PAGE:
We took a break from nature this week and drove to Denver for Kerry to run her first full marathon (which she did great on and you can read about it on her blog). So I have no new wild playgrounds to report on, but I can plug one of my favorite nature authors. I had heard that Richard Louv was going to be giving a talk at the University of Denver prior to the race as part of a conference on human-animal connections. Officially, attendees were required to register for the conference and pay a $200 fee. We just put on our best college kid appearance and strolled into the lecture hall. Some choose to sneak into movies or concerts, we go for academic conferences.
Louv’s most famous book, Last Child in the Woods, focused on the lack of exposure to nature that the most recent generation of children have had. He calls this state nature deficit disorder. Louv spends most of the book going over stories from people across the country and current research demonstrating nature deficit disorder and its consequences. He links nature deficit disorder with many health problems on the rise in children such as obesity, depression, and ADD. It’s a good book with some pretty compelling arguments that will change the way you think about the role of nature in our lives. I would especially recommend it to anybody that has or is planning to have children. His second book, The Nature Principle, extends his argument to adults and explains the benefits that spending time in nature can have on all of us.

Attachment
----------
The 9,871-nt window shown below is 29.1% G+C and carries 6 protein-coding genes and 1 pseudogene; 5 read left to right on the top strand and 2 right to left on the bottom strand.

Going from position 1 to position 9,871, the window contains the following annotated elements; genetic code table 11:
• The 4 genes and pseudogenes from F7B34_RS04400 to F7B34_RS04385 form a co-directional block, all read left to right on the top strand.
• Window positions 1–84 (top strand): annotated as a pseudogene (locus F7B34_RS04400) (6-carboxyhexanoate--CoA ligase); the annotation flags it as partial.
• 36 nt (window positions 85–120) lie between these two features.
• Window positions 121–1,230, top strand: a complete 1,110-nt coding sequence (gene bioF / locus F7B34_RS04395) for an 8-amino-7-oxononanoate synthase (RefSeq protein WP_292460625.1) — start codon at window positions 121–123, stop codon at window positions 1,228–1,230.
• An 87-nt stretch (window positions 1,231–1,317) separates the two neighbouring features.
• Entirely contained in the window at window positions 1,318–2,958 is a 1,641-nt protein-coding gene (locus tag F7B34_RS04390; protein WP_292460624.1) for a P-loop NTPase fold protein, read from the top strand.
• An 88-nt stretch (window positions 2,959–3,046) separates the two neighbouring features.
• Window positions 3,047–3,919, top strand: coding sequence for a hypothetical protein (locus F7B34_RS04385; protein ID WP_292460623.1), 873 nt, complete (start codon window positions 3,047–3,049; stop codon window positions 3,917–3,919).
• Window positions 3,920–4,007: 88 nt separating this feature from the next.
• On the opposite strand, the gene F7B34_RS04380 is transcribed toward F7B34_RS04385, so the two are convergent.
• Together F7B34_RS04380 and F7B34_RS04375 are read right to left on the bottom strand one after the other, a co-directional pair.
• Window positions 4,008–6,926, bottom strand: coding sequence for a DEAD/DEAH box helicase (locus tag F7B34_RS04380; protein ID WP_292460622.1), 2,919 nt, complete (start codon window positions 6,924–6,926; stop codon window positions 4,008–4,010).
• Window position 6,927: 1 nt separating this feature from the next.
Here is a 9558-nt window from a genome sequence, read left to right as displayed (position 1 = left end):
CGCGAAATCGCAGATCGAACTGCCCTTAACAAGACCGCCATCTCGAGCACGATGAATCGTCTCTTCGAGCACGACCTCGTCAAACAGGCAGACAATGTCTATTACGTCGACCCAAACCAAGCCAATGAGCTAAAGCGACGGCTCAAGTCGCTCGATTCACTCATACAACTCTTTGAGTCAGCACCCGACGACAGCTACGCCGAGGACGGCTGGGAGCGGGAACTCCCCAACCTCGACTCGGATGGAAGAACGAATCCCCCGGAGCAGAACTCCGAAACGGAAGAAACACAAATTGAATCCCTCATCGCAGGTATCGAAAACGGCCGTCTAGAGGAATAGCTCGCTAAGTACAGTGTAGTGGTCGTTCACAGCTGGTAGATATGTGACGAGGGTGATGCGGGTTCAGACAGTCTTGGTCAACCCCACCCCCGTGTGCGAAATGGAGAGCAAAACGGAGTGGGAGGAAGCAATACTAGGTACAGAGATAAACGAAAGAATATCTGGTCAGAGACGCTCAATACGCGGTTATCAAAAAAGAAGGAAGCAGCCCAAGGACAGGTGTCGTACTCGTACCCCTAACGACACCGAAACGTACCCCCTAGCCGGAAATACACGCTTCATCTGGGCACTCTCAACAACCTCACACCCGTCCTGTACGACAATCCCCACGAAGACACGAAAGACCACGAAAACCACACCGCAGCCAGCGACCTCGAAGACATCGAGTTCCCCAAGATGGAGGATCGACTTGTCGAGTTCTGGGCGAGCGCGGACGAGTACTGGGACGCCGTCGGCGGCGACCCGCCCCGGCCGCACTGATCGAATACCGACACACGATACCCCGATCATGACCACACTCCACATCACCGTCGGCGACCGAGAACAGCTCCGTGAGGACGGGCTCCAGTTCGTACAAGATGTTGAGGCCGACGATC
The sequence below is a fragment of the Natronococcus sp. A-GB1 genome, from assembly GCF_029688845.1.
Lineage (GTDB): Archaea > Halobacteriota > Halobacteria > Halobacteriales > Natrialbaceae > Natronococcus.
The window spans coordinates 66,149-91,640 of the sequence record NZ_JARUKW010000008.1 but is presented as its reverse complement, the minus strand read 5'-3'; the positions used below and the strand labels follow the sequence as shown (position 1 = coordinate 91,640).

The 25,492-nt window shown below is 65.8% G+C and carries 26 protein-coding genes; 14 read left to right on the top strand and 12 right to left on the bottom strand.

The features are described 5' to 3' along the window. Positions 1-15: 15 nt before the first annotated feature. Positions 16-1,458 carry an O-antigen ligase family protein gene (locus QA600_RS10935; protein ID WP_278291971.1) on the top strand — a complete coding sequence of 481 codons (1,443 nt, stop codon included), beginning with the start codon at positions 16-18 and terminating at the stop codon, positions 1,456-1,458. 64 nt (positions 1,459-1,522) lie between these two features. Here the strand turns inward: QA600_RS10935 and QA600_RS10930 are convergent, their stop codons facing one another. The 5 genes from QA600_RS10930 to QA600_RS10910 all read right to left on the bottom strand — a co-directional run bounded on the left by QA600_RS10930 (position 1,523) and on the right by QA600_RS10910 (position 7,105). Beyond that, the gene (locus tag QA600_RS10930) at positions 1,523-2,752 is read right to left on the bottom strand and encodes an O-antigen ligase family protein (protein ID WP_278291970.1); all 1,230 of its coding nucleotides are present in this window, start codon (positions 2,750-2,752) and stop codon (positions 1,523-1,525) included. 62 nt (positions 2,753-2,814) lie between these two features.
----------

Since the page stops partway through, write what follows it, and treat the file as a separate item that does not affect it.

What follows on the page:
The content of the talk followed his books closely with the addition of some new stories particularly focusing on the impact that experiences with pets and wildlife can have (the theme if the conference). He’s a good speaker and kept the audience engaged. He’s also a great person. Since the success of his book, he has started the Children and Nature network, a charity that works to get more kids outdoors. He spoke of a school in Atlanta, having been directly inspired by his books , that made all of their teachers read Last Child and has completely transformed its program to get students outside as much as possible.
It’s important to realize that even if you don’t have kids or even like them, they are the future of our world. If they have no appreciation for nature, then you can say goodbye to funding for parks and laws that favor conservation. So read Louv’s books, listen to his talks, support his charity, and heed his words.